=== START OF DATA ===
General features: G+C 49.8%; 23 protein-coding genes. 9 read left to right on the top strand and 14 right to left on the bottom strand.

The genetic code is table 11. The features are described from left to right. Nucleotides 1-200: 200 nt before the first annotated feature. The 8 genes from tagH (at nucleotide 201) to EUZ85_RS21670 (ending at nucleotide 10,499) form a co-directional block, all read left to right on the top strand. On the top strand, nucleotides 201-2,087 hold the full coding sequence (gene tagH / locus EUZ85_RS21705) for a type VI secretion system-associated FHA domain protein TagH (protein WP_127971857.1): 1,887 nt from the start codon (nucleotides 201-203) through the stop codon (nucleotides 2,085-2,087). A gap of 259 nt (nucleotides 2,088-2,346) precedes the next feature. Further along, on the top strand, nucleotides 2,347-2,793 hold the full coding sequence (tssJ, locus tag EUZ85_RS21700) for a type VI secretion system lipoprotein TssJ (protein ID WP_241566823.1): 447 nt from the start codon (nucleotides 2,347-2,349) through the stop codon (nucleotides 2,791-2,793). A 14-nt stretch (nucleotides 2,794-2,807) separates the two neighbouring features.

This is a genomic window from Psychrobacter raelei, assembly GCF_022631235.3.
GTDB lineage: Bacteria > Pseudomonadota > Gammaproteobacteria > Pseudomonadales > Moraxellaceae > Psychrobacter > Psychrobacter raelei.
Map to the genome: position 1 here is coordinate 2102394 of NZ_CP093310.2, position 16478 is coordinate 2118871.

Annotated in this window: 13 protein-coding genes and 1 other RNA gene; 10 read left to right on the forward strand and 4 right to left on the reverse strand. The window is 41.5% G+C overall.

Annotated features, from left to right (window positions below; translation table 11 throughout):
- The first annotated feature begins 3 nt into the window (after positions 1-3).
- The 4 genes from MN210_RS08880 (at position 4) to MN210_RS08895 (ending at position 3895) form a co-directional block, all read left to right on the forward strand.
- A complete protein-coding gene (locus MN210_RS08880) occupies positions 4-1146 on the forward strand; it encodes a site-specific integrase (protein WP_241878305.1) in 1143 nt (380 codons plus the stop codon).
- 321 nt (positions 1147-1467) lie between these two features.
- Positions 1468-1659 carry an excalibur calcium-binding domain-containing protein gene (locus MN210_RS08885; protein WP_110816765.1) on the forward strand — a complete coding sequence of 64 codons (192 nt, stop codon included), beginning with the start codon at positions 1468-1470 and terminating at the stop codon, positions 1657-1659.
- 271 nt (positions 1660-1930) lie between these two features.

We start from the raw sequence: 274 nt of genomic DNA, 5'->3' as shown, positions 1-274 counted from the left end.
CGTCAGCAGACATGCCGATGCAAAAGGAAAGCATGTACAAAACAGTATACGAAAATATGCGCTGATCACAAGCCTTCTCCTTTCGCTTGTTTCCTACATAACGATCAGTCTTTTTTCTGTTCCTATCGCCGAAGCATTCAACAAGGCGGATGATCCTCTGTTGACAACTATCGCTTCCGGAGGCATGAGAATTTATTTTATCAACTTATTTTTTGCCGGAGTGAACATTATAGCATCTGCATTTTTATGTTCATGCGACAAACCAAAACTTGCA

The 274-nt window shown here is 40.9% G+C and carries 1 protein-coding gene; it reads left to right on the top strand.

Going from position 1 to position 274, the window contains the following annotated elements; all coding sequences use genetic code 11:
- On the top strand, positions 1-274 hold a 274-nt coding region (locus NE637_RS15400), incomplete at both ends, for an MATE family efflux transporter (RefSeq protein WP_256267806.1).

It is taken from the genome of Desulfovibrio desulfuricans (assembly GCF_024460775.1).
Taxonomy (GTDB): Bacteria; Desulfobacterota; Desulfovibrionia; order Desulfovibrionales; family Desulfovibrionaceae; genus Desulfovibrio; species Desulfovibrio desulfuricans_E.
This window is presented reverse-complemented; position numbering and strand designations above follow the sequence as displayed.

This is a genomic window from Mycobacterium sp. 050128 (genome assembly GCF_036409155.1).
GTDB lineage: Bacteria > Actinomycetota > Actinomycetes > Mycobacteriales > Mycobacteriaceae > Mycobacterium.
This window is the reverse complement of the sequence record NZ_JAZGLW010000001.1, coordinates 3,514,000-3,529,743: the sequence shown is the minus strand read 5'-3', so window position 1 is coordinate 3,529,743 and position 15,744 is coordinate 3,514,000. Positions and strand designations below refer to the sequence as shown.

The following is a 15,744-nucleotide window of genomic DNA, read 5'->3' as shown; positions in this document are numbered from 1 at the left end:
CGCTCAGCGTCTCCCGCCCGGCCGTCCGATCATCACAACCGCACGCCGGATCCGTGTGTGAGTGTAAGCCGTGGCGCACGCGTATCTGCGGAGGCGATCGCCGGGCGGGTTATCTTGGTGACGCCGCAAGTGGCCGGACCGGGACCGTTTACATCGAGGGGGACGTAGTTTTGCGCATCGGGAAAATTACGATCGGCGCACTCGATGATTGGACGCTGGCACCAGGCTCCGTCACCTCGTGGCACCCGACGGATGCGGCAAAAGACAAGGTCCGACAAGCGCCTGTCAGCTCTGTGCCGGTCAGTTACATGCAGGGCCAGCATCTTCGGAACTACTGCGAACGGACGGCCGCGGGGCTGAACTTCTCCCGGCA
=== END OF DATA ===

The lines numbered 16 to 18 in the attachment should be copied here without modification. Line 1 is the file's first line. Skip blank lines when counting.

The 274-nt window shown here is 40.9% G+C and carries 1 protein-coding gene; it reads left to right on the top strand.

Going from position 1 to position 274, the window contains the following annotated elements; all coding sequences use genetic code 11:
- On the top strand, positions 1-274 hold a 274-nt coding region (locus NE637_RS15400), incomplete at both ends, for an MATE family efflux transporter (RefSeq protein WP_256267806.1).